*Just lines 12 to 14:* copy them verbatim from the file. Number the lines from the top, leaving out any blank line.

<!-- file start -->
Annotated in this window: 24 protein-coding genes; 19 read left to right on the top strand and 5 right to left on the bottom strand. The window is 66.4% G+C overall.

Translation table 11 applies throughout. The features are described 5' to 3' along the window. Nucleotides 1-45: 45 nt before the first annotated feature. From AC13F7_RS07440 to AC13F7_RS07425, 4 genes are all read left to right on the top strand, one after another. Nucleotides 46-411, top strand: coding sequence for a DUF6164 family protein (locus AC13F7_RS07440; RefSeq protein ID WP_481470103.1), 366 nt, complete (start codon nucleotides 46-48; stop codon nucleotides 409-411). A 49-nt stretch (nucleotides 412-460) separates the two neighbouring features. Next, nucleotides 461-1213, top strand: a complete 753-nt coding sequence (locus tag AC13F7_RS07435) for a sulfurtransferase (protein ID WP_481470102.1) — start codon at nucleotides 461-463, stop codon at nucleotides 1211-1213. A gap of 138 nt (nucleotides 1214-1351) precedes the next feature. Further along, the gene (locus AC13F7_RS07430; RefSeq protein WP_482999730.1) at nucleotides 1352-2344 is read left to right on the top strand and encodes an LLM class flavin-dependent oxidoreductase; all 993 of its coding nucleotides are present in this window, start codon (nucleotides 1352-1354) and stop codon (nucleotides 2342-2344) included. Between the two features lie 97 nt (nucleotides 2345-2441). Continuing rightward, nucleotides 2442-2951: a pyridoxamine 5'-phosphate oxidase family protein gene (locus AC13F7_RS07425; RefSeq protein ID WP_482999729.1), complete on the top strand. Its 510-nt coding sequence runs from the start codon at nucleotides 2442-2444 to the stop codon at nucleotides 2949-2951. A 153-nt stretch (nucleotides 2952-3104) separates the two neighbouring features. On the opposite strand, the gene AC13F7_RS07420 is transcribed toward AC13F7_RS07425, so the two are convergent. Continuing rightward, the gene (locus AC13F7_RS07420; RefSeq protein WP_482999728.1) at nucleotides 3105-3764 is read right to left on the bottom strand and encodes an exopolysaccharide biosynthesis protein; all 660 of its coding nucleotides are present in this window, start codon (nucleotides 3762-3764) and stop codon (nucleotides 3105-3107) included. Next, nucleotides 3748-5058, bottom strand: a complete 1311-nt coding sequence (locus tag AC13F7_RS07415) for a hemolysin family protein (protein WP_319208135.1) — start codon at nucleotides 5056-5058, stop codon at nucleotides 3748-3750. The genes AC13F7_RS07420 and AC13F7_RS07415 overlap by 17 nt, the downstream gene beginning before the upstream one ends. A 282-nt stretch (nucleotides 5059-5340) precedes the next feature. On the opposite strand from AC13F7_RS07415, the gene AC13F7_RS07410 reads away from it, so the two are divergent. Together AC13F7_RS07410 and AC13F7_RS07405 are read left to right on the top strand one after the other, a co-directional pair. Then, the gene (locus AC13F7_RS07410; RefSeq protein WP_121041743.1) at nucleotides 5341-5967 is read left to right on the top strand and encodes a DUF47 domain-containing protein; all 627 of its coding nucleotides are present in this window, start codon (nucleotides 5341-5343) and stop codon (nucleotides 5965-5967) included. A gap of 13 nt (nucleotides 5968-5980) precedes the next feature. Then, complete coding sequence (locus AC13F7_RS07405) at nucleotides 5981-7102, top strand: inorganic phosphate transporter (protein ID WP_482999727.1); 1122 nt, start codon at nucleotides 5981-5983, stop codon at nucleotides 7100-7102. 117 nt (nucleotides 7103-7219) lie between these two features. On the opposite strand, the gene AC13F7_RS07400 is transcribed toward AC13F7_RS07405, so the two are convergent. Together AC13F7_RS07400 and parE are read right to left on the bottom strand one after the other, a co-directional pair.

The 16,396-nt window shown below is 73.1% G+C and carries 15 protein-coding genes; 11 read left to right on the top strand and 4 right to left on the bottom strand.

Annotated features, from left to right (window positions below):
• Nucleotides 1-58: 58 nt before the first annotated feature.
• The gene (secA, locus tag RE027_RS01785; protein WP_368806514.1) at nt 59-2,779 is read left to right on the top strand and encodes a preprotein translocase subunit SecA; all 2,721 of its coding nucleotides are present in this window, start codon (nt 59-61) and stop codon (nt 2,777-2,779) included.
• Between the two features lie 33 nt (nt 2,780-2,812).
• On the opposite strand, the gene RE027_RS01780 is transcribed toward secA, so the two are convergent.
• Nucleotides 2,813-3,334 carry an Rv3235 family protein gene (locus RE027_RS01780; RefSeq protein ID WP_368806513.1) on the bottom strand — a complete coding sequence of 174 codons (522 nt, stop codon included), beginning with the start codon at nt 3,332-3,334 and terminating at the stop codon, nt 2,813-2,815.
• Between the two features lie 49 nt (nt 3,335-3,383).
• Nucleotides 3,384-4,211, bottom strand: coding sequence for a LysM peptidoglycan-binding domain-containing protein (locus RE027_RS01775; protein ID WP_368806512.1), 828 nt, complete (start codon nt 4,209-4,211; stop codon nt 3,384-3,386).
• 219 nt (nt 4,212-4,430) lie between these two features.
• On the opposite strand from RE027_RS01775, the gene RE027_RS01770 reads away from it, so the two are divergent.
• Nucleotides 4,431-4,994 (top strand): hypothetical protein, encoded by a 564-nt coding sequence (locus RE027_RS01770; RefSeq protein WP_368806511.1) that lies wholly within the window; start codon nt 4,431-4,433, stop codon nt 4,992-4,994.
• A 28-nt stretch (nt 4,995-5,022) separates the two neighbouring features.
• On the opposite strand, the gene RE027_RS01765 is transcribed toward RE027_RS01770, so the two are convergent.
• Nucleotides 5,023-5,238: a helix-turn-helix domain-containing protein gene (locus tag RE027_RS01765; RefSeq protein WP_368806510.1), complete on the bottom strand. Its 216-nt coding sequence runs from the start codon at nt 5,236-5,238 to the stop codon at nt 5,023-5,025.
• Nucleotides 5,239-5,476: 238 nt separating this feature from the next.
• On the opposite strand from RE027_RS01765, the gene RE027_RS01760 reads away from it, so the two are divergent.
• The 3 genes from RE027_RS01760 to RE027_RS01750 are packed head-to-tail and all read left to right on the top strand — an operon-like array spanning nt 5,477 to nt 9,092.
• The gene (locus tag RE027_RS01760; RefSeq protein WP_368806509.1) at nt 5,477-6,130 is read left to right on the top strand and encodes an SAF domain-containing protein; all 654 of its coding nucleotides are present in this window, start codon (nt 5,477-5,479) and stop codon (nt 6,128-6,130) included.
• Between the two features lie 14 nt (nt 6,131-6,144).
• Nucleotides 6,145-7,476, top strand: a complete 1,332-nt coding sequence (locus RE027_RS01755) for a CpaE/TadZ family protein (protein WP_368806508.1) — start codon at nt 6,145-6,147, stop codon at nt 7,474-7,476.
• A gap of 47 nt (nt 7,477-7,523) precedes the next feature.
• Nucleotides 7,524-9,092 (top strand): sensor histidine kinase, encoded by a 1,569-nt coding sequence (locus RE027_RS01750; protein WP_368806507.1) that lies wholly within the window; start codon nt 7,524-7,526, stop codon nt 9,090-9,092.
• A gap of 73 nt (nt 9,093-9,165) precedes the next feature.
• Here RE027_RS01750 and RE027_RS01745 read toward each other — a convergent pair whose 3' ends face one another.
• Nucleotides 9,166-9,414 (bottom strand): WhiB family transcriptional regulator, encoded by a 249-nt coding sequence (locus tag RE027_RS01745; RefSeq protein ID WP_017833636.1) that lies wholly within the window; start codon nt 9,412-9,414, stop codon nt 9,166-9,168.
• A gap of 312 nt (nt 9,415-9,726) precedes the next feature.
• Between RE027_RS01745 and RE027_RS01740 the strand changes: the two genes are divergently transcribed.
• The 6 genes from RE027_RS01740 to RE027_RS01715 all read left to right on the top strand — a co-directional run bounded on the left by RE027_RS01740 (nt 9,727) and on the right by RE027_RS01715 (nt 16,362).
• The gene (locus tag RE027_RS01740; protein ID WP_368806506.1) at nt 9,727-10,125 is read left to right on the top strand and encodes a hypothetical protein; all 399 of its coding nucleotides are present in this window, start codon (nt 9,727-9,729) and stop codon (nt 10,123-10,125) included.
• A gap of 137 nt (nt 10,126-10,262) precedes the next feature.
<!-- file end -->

• 219 nt (nt 4,212-4,430) lie between these two features.
• On the opposite strand from RE027_RS01775, the gene RE027_RS01770 reads away from it, so the two are divergent.
• Nucleotides 4,431-4,994 (top strand): hypothetical protein, encoded by a 564-nt coding sequence (locus RE027_RS01770; RefSeq protein WP_368806511.1) that lies wholly within the window; start codon nt 4,431-4,433, stop codon nt 4,992-4,994.